sudo yum update -y nss curl libcurl

  6. Install Go using these instructions.

  7. Change directory into the /bootflash directory and download GoBGP.

    cd /bootflash && wget https://github.com/osrg/gobgp/releases/download/v2.10.0/gobgp_2.10.0_linux_amd64.tar.gz

  8. Extract the tar.gz file.

    sudo tar zxvf gobgp_2.10.0_linux_amd64.tar.gz --wildcards -C /usr/sbin 'gobgp*'

  9. Clone this git repo inside of your guestshell and enter the directory.

    git clone https://github.com/clay584/run-dfz.git /bootflash/run-dfz && cd /bootflash/run-dfz

  10. Download any of the route data files from RIPE.

    https://www.ripe.net/analyse/internet-measurements/routing-information-service-ris/ris-raw-data

  11. Extract the routing data.

    gunzip -d latest-bviews.gz

  12. Enter a tmux shell.

    tmux

  13. Run gobgpd and point to gobgpd.conf.

    sudo -E ./gobgpd -f gobgpd.conf

  14. Exit tmux.

    ctrl + b then press d to disconnect from the tmux session.

  15. Inject the routes with the gobgp client cli tool where the last parameter (100000) is the number of prefixes to inject. You can go as high as you want, but if you run this inside of guestshell, the resources are so constrained that it is likely it will crash gobgp. 100k routes is a good number. If you want all 800k, then it is much more stable to run this gobgp part from a regular linux server that has engough CPU and memory to do the whole table.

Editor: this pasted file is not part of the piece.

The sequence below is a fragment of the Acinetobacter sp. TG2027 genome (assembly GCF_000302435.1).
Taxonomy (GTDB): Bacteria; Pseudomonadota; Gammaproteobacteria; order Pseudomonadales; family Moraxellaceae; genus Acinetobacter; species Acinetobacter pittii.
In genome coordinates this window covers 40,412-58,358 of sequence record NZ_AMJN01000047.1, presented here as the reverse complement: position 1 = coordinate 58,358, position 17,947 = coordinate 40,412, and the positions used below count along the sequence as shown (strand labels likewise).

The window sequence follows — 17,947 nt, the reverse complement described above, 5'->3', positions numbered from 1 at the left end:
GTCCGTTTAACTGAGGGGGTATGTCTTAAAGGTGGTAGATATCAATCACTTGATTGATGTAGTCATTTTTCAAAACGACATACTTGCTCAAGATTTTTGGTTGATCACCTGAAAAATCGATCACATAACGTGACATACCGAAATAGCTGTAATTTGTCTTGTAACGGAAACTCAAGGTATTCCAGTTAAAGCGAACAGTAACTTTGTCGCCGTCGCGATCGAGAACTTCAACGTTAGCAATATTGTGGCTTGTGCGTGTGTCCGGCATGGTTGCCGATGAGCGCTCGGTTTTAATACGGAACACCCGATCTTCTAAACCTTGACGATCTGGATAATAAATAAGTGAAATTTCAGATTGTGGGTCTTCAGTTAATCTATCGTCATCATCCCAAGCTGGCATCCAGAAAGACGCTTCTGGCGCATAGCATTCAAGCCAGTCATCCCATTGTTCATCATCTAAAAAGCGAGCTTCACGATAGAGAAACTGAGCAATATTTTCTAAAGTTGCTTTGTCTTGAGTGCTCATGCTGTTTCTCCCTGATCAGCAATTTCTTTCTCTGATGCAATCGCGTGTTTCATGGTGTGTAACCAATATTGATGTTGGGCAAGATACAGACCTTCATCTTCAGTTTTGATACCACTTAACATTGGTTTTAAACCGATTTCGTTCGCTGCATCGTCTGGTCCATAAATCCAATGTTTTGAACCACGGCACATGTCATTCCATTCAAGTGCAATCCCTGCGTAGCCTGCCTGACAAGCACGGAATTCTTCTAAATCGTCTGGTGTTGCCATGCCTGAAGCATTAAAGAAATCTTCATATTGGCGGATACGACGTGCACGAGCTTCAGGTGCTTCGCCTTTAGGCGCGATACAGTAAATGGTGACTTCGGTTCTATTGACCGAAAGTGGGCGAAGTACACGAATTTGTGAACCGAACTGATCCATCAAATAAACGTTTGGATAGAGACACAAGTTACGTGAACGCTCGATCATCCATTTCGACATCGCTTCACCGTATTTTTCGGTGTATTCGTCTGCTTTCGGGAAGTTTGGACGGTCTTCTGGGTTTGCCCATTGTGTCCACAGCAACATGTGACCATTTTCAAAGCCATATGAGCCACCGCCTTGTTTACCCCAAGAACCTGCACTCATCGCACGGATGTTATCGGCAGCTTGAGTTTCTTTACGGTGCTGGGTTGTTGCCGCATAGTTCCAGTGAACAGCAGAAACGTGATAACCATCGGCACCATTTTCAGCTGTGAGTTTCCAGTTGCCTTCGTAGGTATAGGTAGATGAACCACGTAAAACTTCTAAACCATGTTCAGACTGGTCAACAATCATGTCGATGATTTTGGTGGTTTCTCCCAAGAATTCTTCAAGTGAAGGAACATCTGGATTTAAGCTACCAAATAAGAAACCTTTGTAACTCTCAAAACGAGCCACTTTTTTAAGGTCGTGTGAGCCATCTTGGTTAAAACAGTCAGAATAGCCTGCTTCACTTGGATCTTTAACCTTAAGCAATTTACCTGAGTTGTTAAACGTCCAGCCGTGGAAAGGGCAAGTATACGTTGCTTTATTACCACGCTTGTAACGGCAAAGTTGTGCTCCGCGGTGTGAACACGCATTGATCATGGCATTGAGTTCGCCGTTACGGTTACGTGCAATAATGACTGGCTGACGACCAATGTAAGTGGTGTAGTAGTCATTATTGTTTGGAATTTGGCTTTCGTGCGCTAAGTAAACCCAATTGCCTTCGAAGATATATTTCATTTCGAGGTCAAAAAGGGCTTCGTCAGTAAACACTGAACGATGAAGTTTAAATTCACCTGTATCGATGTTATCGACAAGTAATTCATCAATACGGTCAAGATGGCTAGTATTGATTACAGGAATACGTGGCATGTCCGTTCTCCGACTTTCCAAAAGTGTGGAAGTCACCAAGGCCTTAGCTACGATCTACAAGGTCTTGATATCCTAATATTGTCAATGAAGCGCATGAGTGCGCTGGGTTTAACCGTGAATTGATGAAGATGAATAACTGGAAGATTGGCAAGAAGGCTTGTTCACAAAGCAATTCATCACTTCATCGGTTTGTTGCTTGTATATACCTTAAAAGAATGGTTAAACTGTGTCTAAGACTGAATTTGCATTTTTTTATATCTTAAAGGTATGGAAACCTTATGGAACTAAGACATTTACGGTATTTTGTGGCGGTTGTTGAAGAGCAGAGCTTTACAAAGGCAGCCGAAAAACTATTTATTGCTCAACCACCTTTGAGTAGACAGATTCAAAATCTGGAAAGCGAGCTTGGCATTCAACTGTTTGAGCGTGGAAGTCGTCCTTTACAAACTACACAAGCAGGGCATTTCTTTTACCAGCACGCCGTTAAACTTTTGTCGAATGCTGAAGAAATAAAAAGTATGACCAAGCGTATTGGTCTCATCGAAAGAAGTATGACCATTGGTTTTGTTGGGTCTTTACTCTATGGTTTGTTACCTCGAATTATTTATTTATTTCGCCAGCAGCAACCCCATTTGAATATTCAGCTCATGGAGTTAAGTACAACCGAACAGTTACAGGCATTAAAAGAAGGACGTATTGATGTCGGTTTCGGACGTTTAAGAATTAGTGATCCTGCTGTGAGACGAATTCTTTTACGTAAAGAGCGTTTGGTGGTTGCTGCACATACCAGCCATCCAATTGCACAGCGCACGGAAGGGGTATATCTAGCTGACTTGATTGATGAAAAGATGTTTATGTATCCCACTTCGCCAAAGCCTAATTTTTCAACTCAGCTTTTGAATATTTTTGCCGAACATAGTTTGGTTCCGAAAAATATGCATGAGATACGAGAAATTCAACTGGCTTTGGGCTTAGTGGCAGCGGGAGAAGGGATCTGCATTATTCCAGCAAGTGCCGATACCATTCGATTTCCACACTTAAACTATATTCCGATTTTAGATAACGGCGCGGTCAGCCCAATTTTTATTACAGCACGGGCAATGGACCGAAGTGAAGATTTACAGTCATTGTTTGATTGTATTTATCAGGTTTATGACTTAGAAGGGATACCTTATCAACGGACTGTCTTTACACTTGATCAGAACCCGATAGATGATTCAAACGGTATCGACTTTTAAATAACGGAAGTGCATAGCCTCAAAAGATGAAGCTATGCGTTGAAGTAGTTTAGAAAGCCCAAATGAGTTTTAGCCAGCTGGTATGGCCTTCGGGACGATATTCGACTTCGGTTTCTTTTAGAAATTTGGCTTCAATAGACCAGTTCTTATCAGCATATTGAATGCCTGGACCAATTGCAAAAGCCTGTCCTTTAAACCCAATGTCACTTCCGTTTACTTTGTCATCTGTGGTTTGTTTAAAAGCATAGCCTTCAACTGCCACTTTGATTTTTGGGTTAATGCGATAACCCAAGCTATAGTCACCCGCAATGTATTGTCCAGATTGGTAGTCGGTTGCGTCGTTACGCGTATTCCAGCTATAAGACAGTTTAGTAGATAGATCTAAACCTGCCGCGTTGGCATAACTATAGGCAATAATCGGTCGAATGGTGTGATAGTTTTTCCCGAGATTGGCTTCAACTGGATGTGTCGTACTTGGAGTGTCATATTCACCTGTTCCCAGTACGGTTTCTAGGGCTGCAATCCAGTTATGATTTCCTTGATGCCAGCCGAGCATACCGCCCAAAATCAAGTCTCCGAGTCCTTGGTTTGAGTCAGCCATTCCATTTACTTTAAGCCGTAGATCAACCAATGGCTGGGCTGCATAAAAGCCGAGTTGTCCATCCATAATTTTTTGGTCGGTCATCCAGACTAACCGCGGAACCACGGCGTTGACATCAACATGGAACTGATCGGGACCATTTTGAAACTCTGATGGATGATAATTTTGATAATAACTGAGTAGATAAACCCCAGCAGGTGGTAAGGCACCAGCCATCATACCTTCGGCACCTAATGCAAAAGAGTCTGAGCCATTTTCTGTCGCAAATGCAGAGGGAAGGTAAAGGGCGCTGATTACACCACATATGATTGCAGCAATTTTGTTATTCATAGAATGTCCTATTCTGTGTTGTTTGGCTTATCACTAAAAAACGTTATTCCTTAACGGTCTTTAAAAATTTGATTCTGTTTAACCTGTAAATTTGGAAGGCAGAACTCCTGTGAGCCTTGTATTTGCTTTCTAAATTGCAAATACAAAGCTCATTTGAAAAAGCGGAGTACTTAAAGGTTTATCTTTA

sudo gobgp mrt --no-ipv6 --nexthop 192.168.100.2 inject global latest-bview 100000

  16. Exit guestshell

  17. Configure BGP on the router.

    conf t
    router bgp 65000
    bgp log-neighbor-changes
    no bgp default ipv4-unicast
    neighbor 192.168.100.2 remote-as 64999
    !
    address-family ipv4
    neighbor 192.168.100.2 activate
    exit-address-family
    !
    end
    
  18. The BGP peering should come up and you should get a lot of routes in the RIB.

    Router#sh ip bgp sum
    BGP router identifier 192.168.4.97, local AS number 65000
    BGP table version is 6345703, main routing table version 6345703
    807176 network entries using 200179648 bytes of memory
    807176 path entries using 109775936 bytes of memory
    120947/120947 BGP path/bestpath attribute entries using 33865160 bytes of memory
    106349 BGP AS-PATH entries using 5628320 bytes of memory
    1 BGP ATTR_SET entries using 40 bytes of memory
    292 BGP community entries using 17064 bytes of memory
    13 BGP extended community entries using 432 bytes of memory
    0 BGP route-map cache entries using 0 bytes of memory
    0 BGP filter-list cache entries using 0 bytes of memory
    BGP using 349466560 total bytes of memory
    BGP activity 807176/0 prefixes, 807176/0 paths, scan interval 60 secs
    
    Neighbor        V           AS MsgRcvd MsgSent   TblVer  InQ OutQ Up/Down  State/PfxRcd
    192.168.4.72    4        64999 6345738      41  6345703    0    0 00:17:08   807176
    
  19. Once you have this working, it is ok to disconnect the router from the real network. It is no longer needed after installation.